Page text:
[Here’s one of the leftover Halloween Endurance Test reviews. I started watching film as I always do, then stopped once I realized that I had enough time to either review films, or prepare to move to Korea. I went for the safer “prep for Korea” route, so google images lost out on five or six ripped photos to spread across the internet. My apologies to the fans of Neve Campbell and Fairuza Balk.]
Today’s movie is the Craft. It’s the mid-90s film that started the whole Wiccan revolution; causing untold amounts of frumpy, unpopular, high school girls to stop trying to enter the mainstream, and instead celebrate their frumpiness/different-ness. In other words, detestable. I have a feeling that one needs to watch this while wearing black eyeliner and frowning uncontrollably, or else the film’s true meaning will be missed.
The Craft also stars four women who were slated to be Hollywood’s next big thing. Neve Campbell was trying to break from her Party of Five typecasting with the Bonnie role, Nancy (Fairuza Balk) was typecast here as the evil queen witch, and two other witches who obviously made no impression on popular culture. Naturally the witches all go to a private Christian school, , because no one would care that they’re dressing in black if it wasn’t in direct odds with a dress code. No one would bat an eye in public school, have you seen the Substitute?
Hatred of Goths aside, it is rather sad that the film that kept Girl Power alive during the down time between Bikini Kill and the Spice Girls has a plot that’s so boy-centric. Nancy is known as the school slut after sleeping with some boisterous jock, and rather than assert herself, she instead personifies the charge.
After this opening plot point, the film borrows the time-honored girl theme: jealousy. Nancy is the old head witch, and new witch Sarah (Robin Tunney) comes into town and starts stealing her thunder. So a fight is obviously in the works; leaving us with 60 minutes of build-up before it comes to a boil.
The girls start off light, playing “Light as a Feather, Stiff as a Board” at sleepovers which proves they have powers. So next they get some revenge on a local jock who’s telling everyone he slept with Sarah. Nothing major, he just becomes infatuated with her, and so become the laughing stock for all his friends. Marcia Brady (Christine Taylor) suffers slightly worse; she tells Rochelle (Rachel True) that they’ll never be friends because Taylor’s character “doesn’t like Negroids,” and loses all her hair for it. Neve Campbell’s character is a cutter, and thus a narcissist. (She’s all about her.) She uses her new powers to cure herself of a skin condition, rather than get revenge.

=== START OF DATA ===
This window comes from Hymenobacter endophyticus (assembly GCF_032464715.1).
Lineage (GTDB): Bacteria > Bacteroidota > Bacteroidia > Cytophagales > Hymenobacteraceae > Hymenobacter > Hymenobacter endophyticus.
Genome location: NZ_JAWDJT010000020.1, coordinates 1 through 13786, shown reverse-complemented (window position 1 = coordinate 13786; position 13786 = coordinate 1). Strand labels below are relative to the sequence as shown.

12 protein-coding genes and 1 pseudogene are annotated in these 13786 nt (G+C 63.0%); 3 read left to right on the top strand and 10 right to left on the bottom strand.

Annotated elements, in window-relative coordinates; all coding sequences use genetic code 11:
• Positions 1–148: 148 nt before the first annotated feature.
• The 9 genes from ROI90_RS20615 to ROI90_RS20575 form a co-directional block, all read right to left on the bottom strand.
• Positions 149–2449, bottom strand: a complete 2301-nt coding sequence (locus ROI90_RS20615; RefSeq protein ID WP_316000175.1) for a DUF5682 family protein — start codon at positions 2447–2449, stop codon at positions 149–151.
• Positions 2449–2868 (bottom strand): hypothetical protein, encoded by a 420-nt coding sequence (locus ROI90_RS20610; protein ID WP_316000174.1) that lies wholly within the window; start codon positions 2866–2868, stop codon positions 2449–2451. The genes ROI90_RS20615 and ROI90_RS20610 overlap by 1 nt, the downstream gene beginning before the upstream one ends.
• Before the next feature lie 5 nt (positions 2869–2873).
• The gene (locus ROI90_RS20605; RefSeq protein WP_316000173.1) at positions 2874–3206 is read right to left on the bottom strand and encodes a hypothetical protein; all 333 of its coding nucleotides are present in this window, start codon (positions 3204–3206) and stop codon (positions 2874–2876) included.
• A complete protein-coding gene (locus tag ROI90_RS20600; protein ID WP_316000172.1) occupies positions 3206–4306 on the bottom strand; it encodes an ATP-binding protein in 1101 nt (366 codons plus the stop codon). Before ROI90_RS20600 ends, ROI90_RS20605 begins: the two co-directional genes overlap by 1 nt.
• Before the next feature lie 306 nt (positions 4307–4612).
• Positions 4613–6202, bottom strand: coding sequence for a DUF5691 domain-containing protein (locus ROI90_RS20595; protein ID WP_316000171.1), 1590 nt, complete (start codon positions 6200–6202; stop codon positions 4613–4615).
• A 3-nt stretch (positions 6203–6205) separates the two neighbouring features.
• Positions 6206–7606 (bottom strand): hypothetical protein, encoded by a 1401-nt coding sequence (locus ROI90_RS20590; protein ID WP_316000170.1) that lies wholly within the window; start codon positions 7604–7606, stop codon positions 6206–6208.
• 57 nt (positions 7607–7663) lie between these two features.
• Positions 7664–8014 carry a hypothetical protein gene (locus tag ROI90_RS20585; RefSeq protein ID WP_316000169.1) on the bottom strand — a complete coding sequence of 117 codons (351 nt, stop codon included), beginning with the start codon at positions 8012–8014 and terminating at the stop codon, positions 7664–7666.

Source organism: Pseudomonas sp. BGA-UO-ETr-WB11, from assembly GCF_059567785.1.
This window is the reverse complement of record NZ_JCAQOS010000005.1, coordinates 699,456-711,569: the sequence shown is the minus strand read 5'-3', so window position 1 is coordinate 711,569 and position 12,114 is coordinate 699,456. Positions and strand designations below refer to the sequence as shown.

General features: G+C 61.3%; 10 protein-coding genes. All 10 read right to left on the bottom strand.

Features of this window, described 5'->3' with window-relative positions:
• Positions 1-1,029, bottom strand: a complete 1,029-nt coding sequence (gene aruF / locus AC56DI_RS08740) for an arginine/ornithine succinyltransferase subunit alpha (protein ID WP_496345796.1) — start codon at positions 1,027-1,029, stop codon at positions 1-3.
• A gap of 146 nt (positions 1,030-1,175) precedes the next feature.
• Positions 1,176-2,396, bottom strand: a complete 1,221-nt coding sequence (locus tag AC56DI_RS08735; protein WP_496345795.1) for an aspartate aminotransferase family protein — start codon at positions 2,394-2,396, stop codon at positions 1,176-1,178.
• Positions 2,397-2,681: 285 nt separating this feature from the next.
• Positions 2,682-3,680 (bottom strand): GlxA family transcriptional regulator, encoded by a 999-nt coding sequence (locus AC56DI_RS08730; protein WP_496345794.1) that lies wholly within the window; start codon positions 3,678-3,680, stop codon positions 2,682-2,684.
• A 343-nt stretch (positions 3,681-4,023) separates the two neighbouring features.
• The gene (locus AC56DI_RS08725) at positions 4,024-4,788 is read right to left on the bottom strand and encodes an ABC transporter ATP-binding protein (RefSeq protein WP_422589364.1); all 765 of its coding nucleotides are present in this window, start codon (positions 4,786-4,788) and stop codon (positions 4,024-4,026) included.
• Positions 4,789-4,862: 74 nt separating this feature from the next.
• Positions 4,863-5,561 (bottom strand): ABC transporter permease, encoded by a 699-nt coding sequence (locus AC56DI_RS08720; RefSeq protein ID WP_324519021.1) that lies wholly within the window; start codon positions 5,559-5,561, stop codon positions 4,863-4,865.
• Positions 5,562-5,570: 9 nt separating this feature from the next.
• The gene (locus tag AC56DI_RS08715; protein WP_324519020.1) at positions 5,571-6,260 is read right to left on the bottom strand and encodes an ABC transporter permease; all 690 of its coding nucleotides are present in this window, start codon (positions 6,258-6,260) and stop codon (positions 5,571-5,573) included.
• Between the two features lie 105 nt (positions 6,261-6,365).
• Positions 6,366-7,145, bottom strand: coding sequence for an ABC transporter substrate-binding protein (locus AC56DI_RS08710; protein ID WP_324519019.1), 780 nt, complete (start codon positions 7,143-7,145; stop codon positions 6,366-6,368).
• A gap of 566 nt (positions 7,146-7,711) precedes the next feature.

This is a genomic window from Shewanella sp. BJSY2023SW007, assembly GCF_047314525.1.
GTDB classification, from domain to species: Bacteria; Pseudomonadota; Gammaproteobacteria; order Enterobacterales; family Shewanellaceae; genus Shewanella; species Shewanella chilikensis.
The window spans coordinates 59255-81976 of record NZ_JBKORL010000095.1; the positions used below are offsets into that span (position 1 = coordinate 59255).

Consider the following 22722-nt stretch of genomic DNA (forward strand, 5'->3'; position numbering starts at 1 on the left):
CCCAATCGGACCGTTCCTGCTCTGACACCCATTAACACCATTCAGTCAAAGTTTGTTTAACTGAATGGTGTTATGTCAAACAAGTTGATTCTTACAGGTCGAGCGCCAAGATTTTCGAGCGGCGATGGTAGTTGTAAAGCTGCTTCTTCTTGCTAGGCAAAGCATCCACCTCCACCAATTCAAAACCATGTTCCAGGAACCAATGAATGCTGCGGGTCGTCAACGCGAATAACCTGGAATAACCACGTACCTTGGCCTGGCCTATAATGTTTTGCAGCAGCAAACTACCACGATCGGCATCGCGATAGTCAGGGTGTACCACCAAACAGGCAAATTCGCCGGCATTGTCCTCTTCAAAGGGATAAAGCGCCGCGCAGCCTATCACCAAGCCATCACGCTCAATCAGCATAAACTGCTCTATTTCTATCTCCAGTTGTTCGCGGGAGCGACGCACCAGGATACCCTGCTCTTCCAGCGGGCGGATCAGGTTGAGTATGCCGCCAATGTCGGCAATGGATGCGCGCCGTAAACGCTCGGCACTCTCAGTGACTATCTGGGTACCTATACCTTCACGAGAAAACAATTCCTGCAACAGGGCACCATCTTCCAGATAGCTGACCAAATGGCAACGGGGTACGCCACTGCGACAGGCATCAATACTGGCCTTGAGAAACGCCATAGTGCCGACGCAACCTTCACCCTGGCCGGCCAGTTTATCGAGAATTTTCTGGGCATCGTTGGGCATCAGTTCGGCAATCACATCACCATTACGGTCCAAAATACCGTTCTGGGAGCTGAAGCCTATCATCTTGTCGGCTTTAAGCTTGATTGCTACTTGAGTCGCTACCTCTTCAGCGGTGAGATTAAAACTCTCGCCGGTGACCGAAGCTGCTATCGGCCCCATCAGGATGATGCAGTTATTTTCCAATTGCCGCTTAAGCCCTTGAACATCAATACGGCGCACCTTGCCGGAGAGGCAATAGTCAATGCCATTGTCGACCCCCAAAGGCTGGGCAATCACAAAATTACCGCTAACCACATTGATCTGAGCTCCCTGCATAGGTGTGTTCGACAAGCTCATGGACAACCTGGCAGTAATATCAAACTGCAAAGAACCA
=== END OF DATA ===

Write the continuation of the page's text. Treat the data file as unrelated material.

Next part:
Nancy changes everything when she makes a Monkey’s Paw-esque wish for money; causing her (abusive) father to suffer a heart attack so her family inherits a life insurance windfall. This profiting from evil causes a pivotal change in the group dynamic, as the other girls eventually become scared of what she’ll do to stay in control. (Nancy’s need for upward mobility also begs the question of how she got into the swank private school to begin with. Seriously, her school was used for the original Beverly Hills 90210, yet she goes there while living in a trailer. The disparity there just doesn’t work out.)
Nancy gives Sara’s charmed boyfriend a well-deserved tirade about his and his friends’ objectification of women, but her tirade rings false, as Nancy’s grudge against Sara is weak at best; Sara wants to quit the group, and apparently must die for it. So the whole “you treat all women like whores” speech is delivered by a woman who turns on a friend due to the shallowest reasoning possible. So she denounces men while personifying every objectionable female stereotype imaginable. Objectification that goes well beyond the script, if the numerous bouncing breast shots director Andrew Fleming filmed are any indication.
Leaving the film with two interesting features. One is how one of the main protagonists transforms into the main antagonist. A switch not as deftly done as the hero-turn in Eli Roth’s Hostel, but still a commendable idea. Most times the good guys are the good guys, and the bad are bad; without any complicating factors mucking things up.
The second interesting aspect is how one of my favorite zines*, Everything I Touch Turns to Shit, took its name from a line here.
*As in a zine that I always read about in my AK Press catalogs and wanted to order, but never actually did. So who knows whether I would have enjoyed it or not, though I’m guessing I would’ve just on the strength of that title alone.